Emily looked up at Mrs. Green, and tears began to fall from her large, dark eyes.
“Robert’s not here, is he?” Emily’s voice was tremulous.
Mrs. Green glanced around quickly. “No, dear. But he was just delayed a little longer in town. He’ll be here very soon.”
“No, he won’t be!” Emily said, her voice rising. “Robert’s not going to be here. And what’s more, he doesn’t love me!”
“Emily,” Mrs. Green’s voice was soothing.
“It’s true, mama,” Emily cried. “Oh, how I wanted to call you mama. But now that will never happen!”
The other guests turned to stare. Emily’s voice was rising shrilly.
“What a thing to say, child,” Mrs. Green admonished. “Of course you’re going to call me mama. You and Robert will be married at Christmas, and then you and Mary will both be my daughters.”
Emily pulled away. “No! Robert doesn’t love me. He’s in love with one of your servant girls!”
“Why, Emily!” Mrs. Green said. “What a terrible thing to say! Whoever could have given you such an idea?”
Mrs. Green darted a nervous glance at her guests. Many pairs of eyes were now staring at them, and some of the couples had even ceased their dancing.
“Everyone knows!” Emily cried. “Everyone! It’s all over town!”
Mrs. Green put an arm around Emily. “Come along, dear, we’ll go up and see Mary. She’ll put this foolishness out of your mind.”
She began to lead Emily up the stairs.
Emily giggled hysterically. “And of course I’m the last one to know. Oh, how everyone must have been laughing at me.”
“Hush, dear,” Mrs. Green said. “It’s not true.”
“It is true!” Emily cried. “Everyone knows! I told you.”
Emily and Mrs. Green were rising steadily toward Rachel and Mike.
“It’s not true,” Mrs. Green said again. “Talk to Mary—it’s not true. Mary will tell you.”
“If it’s not true, then where is he?” Emily demanded. “I’ll tell you where he is! He’s with her!”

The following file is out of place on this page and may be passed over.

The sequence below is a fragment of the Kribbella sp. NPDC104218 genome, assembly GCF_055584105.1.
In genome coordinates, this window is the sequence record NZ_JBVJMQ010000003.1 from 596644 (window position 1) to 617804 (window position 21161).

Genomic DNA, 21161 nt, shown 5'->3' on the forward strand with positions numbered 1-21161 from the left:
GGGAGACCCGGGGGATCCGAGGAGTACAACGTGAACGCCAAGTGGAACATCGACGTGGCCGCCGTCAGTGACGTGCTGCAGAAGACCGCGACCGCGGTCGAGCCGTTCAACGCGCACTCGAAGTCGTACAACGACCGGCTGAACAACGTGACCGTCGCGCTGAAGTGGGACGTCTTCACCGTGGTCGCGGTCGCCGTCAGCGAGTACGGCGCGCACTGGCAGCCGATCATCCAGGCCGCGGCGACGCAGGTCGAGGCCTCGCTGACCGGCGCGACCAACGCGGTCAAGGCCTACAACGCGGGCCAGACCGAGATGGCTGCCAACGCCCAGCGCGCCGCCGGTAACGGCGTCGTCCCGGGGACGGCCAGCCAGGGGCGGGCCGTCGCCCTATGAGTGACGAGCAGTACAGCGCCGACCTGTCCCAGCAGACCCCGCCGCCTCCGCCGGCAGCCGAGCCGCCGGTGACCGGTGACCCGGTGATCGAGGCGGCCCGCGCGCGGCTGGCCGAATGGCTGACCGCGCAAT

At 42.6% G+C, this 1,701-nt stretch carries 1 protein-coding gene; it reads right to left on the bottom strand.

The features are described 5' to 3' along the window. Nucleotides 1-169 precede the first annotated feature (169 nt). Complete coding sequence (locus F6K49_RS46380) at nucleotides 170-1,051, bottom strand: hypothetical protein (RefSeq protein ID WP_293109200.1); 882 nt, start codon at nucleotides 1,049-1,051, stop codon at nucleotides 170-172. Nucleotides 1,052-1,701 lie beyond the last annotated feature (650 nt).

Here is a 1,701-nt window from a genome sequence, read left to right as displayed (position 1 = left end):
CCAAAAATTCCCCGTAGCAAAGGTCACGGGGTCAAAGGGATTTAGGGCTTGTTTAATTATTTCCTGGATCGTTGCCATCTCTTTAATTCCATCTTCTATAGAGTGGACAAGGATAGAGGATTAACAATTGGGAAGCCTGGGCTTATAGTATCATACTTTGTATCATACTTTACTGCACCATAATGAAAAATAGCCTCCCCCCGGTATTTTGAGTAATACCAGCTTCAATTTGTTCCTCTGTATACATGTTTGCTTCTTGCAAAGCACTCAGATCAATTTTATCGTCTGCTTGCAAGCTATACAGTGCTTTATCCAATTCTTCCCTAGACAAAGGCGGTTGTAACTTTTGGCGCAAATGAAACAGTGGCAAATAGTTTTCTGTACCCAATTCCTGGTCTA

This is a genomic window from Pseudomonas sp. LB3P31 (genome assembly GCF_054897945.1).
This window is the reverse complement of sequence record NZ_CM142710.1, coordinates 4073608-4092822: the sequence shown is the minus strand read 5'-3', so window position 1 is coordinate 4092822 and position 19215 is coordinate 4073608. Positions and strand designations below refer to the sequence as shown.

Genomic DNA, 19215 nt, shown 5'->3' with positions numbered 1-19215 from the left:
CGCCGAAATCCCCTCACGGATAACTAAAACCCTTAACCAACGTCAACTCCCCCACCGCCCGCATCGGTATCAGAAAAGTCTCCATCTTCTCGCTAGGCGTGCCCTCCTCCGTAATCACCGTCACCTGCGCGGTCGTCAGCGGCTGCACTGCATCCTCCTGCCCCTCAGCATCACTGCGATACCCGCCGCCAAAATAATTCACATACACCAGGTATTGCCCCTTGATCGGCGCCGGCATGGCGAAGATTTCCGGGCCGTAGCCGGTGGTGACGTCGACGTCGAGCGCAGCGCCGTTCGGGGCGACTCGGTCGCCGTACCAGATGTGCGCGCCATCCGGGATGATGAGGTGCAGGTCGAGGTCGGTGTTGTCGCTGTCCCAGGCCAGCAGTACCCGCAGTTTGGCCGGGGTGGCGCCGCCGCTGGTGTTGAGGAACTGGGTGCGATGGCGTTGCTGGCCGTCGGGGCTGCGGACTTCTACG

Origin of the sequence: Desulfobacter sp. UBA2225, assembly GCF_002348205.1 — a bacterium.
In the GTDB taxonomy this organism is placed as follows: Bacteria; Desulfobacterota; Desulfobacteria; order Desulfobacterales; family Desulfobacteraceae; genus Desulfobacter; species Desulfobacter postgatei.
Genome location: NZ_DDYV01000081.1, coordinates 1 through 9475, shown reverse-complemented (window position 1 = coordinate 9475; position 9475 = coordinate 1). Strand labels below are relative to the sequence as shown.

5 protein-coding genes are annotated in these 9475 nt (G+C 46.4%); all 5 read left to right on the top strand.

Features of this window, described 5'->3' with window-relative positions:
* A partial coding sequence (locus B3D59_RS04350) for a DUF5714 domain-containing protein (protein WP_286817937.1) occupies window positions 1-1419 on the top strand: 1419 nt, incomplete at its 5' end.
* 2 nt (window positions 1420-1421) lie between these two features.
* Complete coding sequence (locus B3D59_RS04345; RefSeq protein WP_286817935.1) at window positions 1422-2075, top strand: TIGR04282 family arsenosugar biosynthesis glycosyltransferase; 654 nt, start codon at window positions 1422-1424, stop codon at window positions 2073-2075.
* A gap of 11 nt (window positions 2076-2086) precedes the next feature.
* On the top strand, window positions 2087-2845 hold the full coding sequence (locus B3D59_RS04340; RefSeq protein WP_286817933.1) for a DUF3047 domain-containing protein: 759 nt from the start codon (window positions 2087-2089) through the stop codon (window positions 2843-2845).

“And if it is true, do you know what I’ll do? I’ll jump right in the river!”
The two of them reached the top of the stairs and stood a few feet away from where Rachel and Mike were kneeling.
“You must not say such things, Emily. You mustn’t allow yourself to get in one of your states,” Mrs. Green said.
She suddenly brightened. “And for no reason at all. Look, there’s Robert over there. Can’t you see him in his best blue jacket?”
Mrs. Green pointed to a shadowy corner on the floor below. A dark-haired young man in a blue jacket and a black mask was leaning close to a young woman also in a mask.
Suddenly a strong wind picked up, and it flew past Rachel and Mike and down the stairs. But though the wind pulled at Rachel and Mike’s hair and clothes, it didn’t disturb a single candle or costume at the party, and the guests seemed to be completely unaware of it.
The wind surged even stronger than before, and it now seemed to swirl around the young man below.
Along with the wind came a sound—a deep, booming voice that seemed to fill the entire house.
“Turn around!” the voice commanded. “Turn around!”
The young man in blue leaned close to the woman, and their lips met in a kiss.
The wind whipped up harder and harder, and Rachel’s hair began to fly around her face so fiercely that she couldn’t see a thing.
“Turn around!” the voice cried. “Turn around!”
“That’s him all right,” said another voice—much more faintly—Rachel thought it sounded like Emily.
“Emily! Emily! Stop!” cried another voice that sounded like Mrs. Green.
There was a piercing shriek then, followed by other screams.
The wind seemed to whip itself into a frenzy, and then suddenly, it was gone.
Rachel looked around. The lights, the people, and the party had all gone. The house was empty and still and once again bathed in an eerie greenish light.
“What just happened?” Rachel asked.
Mike’s face was grim. “We just got a reenactment of this house’s most traumatic event—and it was combined with an intruder.”
Rachel frowned. “What do you mean by an intruder?”
“Someone is trying to change the things that happened here,” Mike said.
He stood up. “Come on. I think we can still catch him.”

*You can read Part 5 here.*
Thanks very much for reading!

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1 comment:

  1. The intruder can't be Rachel's brother, can it? She'd recognize the voice and besides, she sees Mike so why would anyone else be a whirlwind? Have to see in the next part :)